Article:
Trip was unforgettable for local vet

I was in a group on the Honor Flight on May 27. At Toledo Express Airport, we received a wonderful
greeting by Dee Pakulski, president of Honor Flight. What a wonderful day for us all.
My brother Floyd, myself, Ned Zeigler and Mark Welker, all from American Legion Post 335, thoroughly
enjoyed the whole experience. None of us had ever been to D.C. to see the memorials.
I remember saying to my brothers about our trip to the memorial, "I’m so tickled. This will be a
real treat for all of us here today."
During World War II, Mom and Dad had a four-star banner in our home in Reynolds Corner. Floyd joined the
Air Force in July, 1940; Roy was in the first Toledo area draft and was in the 27th Infantry Division;
Donald joined the 38th Infantry Division and was killed near Manila, Philippines, two months before the
war with Japan ended.
After getting home on Dec. 28, 1945, and attending the Toledo University, I worked for Haughton Elevator
then 30 years with Libbey-Owens-Ford and retiring as plant engineer at the East Broadway Plant. Nancy
and I have four children and 10 grandchildren and two great-grandchildren.
After retiring, I did consulting electrical engineering work around the U.S. for 10 years.
To experience the landing at Dulles Airport for Honor Flight, bused to the World War II Memorial and the
stroll through it has been a memorable experience for us all. First, the individual state memorials, 50
of them; then the "Star Formations" of gold stars on a blue background really made me think
"Freedom in our country is not free." Each star represents 4,000 men or women and 1,000 are
displayed. My brother Don is represented. His airplane crash and death are still with all of us.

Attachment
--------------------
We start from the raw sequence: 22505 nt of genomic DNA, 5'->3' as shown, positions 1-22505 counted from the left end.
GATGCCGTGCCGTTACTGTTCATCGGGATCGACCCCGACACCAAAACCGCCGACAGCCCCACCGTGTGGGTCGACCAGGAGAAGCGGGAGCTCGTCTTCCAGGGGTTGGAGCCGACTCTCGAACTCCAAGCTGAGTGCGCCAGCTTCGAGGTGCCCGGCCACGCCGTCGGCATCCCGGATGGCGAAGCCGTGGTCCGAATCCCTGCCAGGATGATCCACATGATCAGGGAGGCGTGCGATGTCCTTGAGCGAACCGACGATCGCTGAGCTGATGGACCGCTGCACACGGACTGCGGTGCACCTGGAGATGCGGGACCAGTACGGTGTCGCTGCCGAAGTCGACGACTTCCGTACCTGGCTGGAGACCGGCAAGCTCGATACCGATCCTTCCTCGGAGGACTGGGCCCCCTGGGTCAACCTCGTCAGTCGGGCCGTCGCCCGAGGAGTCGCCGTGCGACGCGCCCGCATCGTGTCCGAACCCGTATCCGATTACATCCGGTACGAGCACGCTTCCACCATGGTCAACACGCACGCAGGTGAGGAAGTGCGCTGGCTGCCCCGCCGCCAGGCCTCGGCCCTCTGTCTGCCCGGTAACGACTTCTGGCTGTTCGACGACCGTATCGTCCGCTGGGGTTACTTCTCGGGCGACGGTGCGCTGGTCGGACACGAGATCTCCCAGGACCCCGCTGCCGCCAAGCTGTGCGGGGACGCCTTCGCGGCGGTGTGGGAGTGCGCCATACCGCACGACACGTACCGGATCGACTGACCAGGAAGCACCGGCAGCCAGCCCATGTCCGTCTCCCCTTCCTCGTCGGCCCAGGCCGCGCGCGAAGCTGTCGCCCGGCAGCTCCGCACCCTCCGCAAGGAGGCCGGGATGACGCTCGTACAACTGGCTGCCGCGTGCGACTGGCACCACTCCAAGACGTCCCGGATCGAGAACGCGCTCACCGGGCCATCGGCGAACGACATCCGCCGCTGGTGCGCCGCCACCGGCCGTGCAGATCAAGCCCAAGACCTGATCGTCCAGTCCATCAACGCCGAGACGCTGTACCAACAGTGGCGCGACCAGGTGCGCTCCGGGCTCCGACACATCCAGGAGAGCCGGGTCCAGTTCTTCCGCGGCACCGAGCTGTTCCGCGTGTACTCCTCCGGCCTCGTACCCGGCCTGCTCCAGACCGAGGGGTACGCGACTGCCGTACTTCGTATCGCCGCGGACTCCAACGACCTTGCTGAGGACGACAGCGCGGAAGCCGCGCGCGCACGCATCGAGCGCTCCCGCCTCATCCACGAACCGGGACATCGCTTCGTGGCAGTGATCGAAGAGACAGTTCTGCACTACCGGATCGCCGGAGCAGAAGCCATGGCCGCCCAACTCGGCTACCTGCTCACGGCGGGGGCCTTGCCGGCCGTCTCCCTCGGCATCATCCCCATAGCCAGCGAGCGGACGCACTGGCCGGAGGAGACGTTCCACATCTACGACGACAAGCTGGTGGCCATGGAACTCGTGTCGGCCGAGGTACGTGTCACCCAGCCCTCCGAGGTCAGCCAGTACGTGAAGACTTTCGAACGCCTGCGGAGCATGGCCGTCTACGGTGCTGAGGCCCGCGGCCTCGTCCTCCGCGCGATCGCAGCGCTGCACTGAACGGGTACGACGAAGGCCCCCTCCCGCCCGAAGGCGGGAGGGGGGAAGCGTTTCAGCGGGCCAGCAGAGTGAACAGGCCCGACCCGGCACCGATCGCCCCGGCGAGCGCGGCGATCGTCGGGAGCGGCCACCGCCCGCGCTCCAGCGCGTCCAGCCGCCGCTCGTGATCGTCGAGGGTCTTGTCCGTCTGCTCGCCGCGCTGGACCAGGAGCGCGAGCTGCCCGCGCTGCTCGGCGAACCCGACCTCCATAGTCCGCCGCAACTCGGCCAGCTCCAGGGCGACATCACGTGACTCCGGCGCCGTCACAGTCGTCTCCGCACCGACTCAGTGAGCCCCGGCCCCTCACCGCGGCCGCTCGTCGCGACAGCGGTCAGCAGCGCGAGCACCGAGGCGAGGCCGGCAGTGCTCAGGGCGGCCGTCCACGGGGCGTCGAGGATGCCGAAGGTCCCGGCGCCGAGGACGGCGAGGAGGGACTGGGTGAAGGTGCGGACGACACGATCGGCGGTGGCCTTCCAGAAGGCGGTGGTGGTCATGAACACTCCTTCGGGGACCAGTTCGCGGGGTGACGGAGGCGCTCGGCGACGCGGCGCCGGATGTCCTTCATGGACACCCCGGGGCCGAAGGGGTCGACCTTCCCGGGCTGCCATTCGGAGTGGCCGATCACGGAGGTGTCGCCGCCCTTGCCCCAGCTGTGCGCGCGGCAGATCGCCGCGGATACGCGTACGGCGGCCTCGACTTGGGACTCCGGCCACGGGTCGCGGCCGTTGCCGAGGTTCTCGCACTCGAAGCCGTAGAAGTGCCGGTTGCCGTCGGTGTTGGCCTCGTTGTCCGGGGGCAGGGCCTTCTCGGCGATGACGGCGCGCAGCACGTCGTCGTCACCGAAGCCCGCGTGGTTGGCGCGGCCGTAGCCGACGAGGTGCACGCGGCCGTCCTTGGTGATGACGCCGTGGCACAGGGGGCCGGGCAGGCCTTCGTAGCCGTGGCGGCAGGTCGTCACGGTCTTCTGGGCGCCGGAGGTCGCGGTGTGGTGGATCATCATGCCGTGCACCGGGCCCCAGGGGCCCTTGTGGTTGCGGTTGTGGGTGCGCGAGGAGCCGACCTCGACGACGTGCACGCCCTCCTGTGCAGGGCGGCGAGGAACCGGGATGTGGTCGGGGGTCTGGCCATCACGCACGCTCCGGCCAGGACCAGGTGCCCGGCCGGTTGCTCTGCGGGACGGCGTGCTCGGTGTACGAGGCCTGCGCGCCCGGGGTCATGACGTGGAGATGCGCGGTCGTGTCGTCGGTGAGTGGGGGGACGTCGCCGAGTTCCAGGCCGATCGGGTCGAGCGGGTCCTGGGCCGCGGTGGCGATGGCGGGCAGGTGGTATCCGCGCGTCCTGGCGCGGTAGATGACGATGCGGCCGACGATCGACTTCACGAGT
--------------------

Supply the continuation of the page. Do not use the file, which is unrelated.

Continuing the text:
I joined the Army Engineers in Detroit, went through training and was assigned to an engineer outfit. I
was sent to England and Normandy, France, in the 1303rd Engineer Battalion, 12th Corps, 3rd Army with
Gen. Patton, and on through five battle stars, including the Bulge. I got to Pilzon, Czechoslovakia,
developed diphtheria, and was hospitalized in Paris, then assigned to the 315th Combat Engineers ready
to go to fight the Japanese, when the war ended. It seems that I lost track of 120 brothers when I got
hospitalized. We did a lot of things together.
I find it rather strange that a lot of the scenes, events, places and memories in detail have come back
in the last two or three years. I never told anyone or discussed details of World War II with my friends
or family until recently. The bad and the good are becoming topics in occasional friendly get-togethers.

We had lunch at the WWII Memorial in a tent, and afterwards walked to the World War I Memorial, Korean
Memorial, Vietnam Memorial and the Nurses’ Memorial. After a short break we got bused to Dulles, flew
home and had a memorable party in the hangar that we’ll never forget.
(Norman Rasmusson is an 86-year-old veteran residing in Perrysburg Township.)